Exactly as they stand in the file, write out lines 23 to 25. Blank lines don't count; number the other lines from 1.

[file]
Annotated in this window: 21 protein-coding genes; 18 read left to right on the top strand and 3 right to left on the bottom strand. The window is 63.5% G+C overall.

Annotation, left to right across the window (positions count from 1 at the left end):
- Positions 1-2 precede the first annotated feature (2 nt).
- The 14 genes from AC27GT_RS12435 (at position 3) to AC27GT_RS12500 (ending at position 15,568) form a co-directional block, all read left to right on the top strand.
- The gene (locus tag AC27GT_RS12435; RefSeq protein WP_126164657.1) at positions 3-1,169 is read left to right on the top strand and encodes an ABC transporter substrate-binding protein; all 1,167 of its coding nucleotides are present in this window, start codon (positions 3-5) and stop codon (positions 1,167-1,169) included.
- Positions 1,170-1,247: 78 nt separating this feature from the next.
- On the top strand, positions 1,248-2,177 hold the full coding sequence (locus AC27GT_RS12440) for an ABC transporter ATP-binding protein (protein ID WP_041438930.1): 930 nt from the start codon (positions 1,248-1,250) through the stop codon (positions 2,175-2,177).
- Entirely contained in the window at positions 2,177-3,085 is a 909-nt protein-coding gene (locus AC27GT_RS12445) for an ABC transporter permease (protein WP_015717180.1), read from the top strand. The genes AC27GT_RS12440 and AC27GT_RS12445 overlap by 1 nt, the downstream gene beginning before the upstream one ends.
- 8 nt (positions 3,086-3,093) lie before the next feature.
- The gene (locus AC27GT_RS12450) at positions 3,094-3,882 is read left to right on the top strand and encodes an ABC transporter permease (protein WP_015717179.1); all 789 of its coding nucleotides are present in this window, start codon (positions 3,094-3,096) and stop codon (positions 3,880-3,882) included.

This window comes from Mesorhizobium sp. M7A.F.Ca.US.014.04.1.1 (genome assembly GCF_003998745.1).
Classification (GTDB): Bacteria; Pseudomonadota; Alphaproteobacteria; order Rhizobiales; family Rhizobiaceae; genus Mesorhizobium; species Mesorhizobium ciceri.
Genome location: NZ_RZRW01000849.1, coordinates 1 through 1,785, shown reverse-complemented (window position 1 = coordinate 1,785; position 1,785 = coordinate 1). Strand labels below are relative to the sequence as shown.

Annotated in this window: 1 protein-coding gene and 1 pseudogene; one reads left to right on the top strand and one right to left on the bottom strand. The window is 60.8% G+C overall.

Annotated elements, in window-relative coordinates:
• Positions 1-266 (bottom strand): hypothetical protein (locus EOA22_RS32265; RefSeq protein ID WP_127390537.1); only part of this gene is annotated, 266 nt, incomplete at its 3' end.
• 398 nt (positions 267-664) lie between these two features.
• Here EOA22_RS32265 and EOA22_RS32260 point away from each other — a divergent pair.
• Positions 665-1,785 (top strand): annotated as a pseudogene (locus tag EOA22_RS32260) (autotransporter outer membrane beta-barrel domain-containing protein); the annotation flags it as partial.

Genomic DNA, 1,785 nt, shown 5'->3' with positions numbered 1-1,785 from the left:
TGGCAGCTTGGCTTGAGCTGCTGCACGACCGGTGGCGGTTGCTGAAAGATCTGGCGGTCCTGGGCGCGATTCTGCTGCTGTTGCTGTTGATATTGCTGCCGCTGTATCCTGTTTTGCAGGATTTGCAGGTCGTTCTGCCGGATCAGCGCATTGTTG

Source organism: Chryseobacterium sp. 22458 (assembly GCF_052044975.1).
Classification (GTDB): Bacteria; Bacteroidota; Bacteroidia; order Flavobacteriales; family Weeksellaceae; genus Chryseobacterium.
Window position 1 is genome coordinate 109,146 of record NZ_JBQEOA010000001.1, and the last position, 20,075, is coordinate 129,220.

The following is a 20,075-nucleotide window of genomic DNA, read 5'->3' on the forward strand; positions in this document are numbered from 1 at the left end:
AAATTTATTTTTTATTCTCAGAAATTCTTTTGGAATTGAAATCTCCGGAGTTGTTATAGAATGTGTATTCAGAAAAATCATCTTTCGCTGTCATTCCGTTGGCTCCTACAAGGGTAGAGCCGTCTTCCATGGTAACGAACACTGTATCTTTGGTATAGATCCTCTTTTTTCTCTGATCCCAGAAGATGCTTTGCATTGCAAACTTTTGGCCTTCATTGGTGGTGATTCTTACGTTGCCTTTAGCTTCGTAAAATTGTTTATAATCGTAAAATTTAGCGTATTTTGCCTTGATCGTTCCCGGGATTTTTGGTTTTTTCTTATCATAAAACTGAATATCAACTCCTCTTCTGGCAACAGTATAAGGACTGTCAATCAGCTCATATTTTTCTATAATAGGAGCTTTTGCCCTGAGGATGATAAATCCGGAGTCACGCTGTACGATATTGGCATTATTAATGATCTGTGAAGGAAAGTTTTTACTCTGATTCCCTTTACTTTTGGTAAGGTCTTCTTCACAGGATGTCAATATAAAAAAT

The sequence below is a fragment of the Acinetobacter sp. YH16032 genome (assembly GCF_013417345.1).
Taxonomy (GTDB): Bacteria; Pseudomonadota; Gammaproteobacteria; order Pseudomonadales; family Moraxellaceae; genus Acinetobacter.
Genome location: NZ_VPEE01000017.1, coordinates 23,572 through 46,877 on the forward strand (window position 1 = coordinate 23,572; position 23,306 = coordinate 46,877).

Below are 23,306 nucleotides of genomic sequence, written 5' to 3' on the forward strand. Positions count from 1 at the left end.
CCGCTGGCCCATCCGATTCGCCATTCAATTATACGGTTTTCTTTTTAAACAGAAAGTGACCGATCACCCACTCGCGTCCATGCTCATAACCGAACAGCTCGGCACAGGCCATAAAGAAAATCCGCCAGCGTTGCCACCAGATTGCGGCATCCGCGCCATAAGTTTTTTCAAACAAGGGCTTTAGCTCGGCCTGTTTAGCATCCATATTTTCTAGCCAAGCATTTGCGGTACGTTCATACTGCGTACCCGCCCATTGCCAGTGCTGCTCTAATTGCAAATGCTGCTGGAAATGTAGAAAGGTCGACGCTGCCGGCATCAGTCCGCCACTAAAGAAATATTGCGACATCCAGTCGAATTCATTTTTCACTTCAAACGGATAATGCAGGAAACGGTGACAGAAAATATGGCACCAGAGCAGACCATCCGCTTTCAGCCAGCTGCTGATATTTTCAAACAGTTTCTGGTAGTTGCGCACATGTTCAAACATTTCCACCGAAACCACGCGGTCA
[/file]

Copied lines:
Classification (GTDB): Bacteria; Bacteroidota; Bacteroidia; order Flavobacteriales; family Weeksellaceae; genus Chryseobacterium.
Window position 1 is genome coordinate 109,146 of record NZ_JBQEOA010000001.1, and the last position, 20,075, is coordinate 129,220.

The following is a 20,075-nucleotide window of genomic DNA, read 5'->3' on the forward strand; positions in this document are numbered from 1 at the left end: